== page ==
Didn’t that sunshine look great this morning?
Although clouds increased right on schedule midday, it still ended up being a pretty acceptable winter day. The clouds over us now should start moving out overnight and, by dawn, we should be mostly sunny. But before those clouds move out, we may even see a few flurries.
Temperatures should drop into the mid-teens (-10 degrees Celsius) in our Urban Heat Island, and down near 10 degrees (-12 degrees Celsius) in the colder rural spots. Fortunately, a very light wind means virtually no wind chill.
Mostly sunny Friday (TGIF!) morning, then becoming partly cloudy in the afternoon. Highs in the mid 30s (2 degrees Celsius) won’t be too hard to take, especially with a very light northeast wind.
Friday’s sunrise is at 7:09 a.m., and Friday’s sunset is at 6:23 p.m. By the way, the long-term average high for February 28th is 39 degrees (4 degrees Celsius). March 1st, that average high hits the 40 degree milestone. We’re making progress!
Increasing clouds Friday night, with some light snow possible later at night (our Friday evening plans will remain dry). Lows in the mid 20s (-4 degrees Celsius).
Weekend snow chances
Light snow continues for a bit Saturday morning, and then ends by lunchtime. At this point, accumulations look negligible…barely a few tenths of an inch for most of us, with perhaps a half-inch across the far northern part of our area.
Highs will once again reach the mid 30s (3 degrees Celsius)…this could be a good day to take in some ice skating on the rink at Campus Martius!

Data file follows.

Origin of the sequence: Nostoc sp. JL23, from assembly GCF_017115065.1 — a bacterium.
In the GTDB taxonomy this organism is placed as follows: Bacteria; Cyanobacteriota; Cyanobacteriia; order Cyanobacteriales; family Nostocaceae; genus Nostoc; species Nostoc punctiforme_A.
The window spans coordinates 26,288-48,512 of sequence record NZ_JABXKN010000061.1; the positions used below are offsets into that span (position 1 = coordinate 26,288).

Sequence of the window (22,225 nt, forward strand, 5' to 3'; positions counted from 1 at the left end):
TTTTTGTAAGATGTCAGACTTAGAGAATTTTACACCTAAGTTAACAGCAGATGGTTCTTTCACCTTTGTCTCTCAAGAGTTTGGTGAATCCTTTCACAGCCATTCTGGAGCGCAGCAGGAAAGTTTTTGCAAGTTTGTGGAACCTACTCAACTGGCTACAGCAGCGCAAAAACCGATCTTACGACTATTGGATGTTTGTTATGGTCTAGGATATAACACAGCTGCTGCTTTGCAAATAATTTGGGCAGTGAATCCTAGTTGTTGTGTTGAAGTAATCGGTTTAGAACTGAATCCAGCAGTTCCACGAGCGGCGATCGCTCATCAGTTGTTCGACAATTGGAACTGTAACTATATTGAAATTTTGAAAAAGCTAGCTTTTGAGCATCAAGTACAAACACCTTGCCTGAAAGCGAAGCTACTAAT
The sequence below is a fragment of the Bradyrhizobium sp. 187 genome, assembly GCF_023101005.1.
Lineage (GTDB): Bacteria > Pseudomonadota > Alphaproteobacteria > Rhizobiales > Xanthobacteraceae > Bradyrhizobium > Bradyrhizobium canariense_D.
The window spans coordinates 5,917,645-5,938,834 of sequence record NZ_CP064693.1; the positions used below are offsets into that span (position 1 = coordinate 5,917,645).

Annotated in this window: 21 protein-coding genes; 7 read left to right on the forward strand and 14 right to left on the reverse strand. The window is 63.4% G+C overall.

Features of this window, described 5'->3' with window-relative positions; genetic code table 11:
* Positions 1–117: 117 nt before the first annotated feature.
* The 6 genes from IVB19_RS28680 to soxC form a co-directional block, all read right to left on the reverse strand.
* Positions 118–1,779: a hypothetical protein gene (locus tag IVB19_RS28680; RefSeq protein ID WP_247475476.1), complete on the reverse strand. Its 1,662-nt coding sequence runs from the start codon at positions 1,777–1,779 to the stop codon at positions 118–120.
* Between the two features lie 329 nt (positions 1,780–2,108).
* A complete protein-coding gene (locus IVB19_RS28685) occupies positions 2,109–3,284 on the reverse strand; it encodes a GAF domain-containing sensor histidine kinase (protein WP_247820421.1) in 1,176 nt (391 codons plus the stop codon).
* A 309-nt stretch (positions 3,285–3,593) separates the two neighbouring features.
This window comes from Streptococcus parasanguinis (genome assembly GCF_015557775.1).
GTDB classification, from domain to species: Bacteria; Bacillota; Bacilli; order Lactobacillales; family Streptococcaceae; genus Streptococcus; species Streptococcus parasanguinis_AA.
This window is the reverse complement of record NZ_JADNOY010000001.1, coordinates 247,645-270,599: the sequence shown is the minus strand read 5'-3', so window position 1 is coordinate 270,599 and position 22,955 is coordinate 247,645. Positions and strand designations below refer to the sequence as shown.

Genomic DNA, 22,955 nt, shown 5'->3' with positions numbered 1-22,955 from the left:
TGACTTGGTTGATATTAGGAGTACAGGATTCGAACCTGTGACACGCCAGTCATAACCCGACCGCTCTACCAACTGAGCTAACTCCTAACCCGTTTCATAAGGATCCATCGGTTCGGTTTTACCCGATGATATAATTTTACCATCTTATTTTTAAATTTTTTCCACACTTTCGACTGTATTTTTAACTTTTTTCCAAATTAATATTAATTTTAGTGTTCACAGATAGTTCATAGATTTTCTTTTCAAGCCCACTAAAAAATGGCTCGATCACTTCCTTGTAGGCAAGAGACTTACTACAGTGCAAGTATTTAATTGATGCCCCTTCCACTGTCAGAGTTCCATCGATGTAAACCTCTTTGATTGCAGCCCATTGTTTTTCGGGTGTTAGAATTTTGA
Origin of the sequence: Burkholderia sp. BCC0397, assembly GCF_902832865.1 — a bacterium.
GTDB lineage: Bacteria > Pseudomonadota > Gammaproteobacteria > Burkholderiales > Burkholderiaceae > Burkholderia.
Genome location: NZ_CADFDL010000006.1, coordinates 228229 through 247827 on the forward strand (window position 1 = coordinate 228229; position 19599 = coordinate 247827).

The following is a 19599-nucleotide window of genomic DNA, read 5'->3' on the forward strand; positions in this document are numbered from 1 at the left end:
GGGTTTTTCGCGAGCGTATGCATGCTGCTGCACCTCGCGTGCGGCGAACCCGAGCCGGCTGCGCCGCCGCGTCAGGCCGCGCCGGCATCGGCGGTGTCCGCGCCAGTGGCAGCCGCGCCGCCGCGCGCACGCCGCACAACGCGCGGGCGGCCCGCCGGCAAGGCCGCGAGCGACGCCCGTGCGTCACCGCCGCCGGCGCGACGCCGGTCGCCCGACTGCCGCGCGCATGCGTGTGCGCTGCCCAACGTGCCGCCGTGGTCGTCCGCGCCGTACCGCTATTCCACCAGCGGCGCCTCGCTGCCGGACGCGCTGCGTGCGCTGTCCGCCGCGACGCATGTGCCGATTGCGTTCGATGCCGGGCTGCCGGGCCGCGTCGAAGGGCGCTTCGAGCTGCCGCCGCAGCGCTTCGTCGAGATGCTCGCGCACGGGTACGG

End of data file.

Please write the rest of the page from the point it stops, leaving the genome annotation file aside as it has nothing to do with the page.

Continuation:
Mostly cloudy Saturday night…our date night plans will be dry…with overnight lows in the low 20s (-6 degrees Celsius).
As we’ve been mentioning all week long, we’re keeping a close eye on yet another impactful winter storm for the end of the weekend. While there are minor differences in the computer models, those small details actually are a big deal for our particular area. You can see this for yourself below.
Here is the ECMWF model forecast for 7:00 p.m. Sunday:
Here is the GFS model forecast for 7:00 p.m. Sunday:
Here is the NAM model forecast for 7:00 p.m. Sunday:
As you can see, the overall structure of this storm is being handled comparably by the three models.
However, there is a small detail of placement that impacts where the northern end of the snow shield ends.
The NAM keeps the snow well south of us. The GFS has it closer…and just barely to our south. Meanwhile, the ECMWF gives us some of that snow…probably to the tune of 1” to 3”, with the most falling near the state line.
The models probably won’t start converging upon a common solution until the upper level disturbance that will cause this storm moves from the Pacific over California…and that won’t happen until Saturday.
Believe it or not, riding along the strong jet stream that exists right now, that disturbance will travel from California to Kentucky in only thirty hours!!!
The bottom line for Sunday is that, no matter which model verifies, Sunday morning will be dry. IF we get any snow, it won’t arrive until afternoon.
Regardless of whether or not we get the snow, a cold Arctic air mass will be spilling overhead, with highs Sunday only reaching the mid 20s (-4 degrees Celsius), and we remain colder than that all the way into midweek (overnight lows will be in the single digits...-14 to -13 degrees Celsius).
After that, the big dip in the jet stream over us relaxes and moves north, gradually returning us to more normal early March temperatures.